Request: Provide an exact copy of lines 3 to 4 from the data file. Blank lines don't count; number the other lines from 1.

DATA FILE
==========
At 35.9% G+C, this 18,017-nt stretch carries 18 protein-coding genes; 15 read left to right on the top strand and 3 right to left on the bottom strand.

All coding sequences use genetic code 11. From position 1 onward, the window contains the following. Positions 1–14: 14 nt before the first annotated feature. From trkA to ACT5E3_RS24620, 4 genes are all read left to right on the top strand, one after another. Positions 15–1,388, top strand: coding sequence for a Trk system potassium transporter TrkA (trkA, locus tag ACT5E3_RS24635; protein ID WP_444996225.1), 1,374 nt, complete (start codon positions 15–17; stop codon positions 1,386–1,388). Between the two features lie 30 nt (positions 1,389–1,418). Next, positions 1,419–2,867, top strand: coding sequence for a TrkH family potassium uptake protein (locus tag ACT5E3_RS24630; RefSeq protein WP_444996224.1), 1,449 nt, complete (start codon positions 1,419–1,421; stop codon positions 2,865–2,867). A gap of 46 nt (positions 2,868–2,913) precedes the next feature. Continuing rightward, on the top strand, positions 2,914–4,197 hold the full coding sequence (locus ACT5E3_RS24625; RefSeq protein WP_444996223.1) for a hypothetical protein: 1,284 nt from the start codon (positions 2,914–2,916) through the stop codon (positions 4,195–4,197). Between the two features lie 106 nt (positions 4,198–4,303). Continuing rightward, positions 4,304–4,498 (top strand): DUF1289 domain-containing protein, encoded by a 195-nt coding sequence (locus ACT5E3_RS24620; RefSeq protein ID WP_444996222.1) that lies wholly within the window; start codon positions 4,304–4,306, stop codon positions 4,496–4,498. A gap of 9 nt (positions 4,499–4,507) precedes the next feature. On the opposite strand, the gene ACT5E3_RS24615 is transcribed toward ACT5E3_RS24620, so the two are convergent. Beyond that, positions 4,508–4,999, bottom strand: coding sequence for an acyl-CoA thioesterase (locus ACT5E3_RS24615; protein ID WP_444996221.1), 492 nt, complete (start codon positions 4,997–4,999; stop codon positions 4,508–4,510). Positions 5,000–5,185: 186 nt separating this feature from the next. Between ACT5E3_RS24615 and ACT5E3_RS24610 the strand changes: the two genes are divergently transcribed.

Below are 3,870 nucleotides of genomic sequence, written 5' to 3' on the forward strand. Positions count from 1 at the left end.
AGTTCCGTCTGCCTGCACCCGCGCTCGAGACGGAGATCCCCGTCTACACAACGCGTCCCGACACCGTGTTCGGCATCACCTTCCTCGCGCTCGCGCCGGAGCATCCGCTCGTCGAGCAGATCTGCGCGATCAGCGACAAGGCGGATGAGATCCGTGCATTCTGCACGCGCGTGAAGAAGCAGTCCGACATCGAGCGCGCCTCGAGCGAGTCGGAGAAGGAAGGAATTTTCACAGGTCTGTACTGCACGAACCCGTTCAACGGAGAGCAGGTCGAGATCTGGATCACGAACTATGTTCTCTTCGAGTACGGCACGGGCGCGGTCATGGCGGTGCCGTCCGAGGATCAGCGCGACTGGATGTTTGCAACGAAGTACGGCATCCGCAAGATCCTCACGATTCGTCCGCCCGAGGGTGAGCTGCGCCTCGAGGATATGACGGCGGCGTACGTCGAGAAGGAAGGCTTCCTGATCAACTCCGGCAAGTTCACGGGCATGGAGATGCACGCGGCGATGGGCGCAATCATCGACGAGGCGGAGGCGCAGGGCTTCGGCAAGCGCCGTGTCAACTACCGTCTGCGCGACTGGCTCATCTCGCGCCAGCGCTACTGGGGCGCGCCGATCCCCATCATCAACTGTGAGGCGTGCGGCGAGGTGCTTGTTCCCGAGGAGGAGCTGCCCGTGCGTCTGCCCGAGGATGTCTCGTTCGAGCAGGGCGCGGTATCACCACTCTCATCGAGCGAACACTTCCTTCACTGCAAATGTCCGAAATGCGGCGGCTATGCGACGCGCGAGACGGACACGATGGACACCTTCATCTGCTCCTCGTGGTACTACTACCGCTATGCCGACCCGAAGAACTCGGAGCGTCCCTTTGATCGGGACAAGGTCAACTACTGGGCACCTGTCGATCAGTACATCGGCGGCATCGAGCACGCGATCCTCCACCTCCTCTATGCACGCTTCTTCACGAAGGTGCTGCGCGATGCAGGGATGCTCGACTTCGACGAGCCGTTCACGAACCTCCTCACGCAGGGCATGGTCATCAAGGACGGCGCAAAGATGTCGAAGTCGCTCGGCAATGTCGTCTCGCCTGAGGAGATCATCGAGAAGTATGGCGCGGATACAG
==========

Below are 3,870 nucleotides of genomic sequence, written 5' to 3' on the forward strand. Positions count from 1 at the left end.
AGTTCCGTCTGCCTGCACCCGCGCTCGAGACGGAGATCCCCGTCTACACAACGCGTCCCGACACCGTGTTCGGCATCACCTTCCTCGCGCTCGCGCCGGAGCATCCGCTCGTCGAGCAGATCTGCGCGATCAGCGACAAGGCGGATGAGATCCGTGCATTCTGCACGCGCGTGAAGAAGCAGTCCGACATCGAGCGCGCCTCGAGCGAGTCGGAGAAGGAAGGAATTTTCACAGGTCTGTACTGCACGAACCCGTTCAACGGAGAGCAGGTCGAGATCTGGATCACGAACTATGTTCTCTTCGAGTACGGCACGGGCGCGGTCATGGCGGTGCCGTCCGAGGATCAGCGCGACTGGATGTTTGCAACGAAGTACGGCATCCGCAAGATCCTCACGATTCGTCCGCCCGAGGGTGAGCTGCGCCTCGAGGATATGACGGCGGCGTACGTCGAGAAGGAAGGCTTCCTGATCAACTCCGGCAAGTTCACGGGCATGGAGATGCACGCGGCGATGGGCGCAATCATCGACGAGGCGGAGGCGCAGGGCTTCGGCAAGCGCCGTGTCAACTACCGTCTGCGCGACTGGCTCATCTCGCGCCAGCGCTACTGGGGCGCGCCGATCCCCATCATCAACTGTGAGGCGTGCGGCGAGGTGCTTGTTCCCGAGGAGGAGCTGCCCGTGCGTCTGCCCGAGGATGTCTCGTTCGAGCAGGGCGCGGTATCACCACTCTCATCGAGCGAACACTTCCTTCACTGCAAATGTCCGAAATGCGGCGGCTATGCGACGCGCGAGACGGACACGATGGACACCTTCATCTGCTCCTCGTGGTACTACTACCGCTATGCCGACCCGAAGAACTCGGAGCGTCCCTTTGATCGGGACAAGGTCAACTACTGGGCACCTGTCGATCAGTACATCGGCGGCATCGAGCACGCGATCCTCCACCTCCTCTATGCACGCTTCTTCACGAAGGTGCTGCGCGATGCAGGGATGCTCGACTTCGACGAGCCGTTCACGAACCTCCTCACGCAGGGCATGGTCATCAAGGACGGCGCAAAGATGTCGAAGTCGCTCGGCAATGTCGTCTCGCCTGAGGAGATCATCGAGAAGTATGGCGCGGATACAG